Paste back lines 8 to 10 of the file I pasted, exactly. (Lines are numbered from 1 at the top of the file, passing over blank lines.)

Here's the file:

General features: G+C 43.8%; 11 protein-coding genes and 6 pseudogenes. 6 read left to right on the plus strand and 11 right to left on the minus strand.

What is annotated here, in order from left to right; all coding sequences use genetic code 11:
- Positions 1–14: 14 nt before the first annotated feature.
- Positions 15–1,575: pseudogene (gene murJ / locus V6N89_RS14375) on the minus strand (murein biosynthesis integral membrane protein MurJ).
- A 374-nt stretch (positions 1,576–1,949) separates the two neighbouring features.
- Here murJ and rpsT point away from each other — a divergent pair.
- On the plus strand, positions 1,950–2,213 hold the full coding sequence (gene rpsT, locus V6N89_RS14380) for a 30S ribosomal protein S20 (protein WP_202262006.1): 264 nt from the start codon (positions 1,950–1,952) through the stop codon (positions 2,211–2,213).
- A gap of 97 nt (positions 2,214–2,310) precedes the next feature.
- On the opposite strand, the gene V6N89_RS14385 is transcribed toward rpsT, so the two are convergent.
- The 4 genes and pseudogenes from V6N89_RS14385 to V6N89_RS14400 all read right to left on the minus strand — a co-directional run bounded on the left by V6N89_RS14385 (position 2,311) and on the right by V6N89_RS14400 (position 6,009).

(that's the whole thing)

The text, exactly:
- A gap of 97 nt (positions 2,214–2,310) precedes the next feature.
- On the opposite strand, the gene V6N89_RS14385 is transcribed toward rpsT, so the two are convergent.
- The 4 genes and pseudogenes from V6N89_RS14385 to V6N89_RS14400 all read right to left on the minus strand — a co-directional run bounded on the left by V6N89_RS14385 (position 2,311) and on the right by V6N89_RS14400 (position 6,009).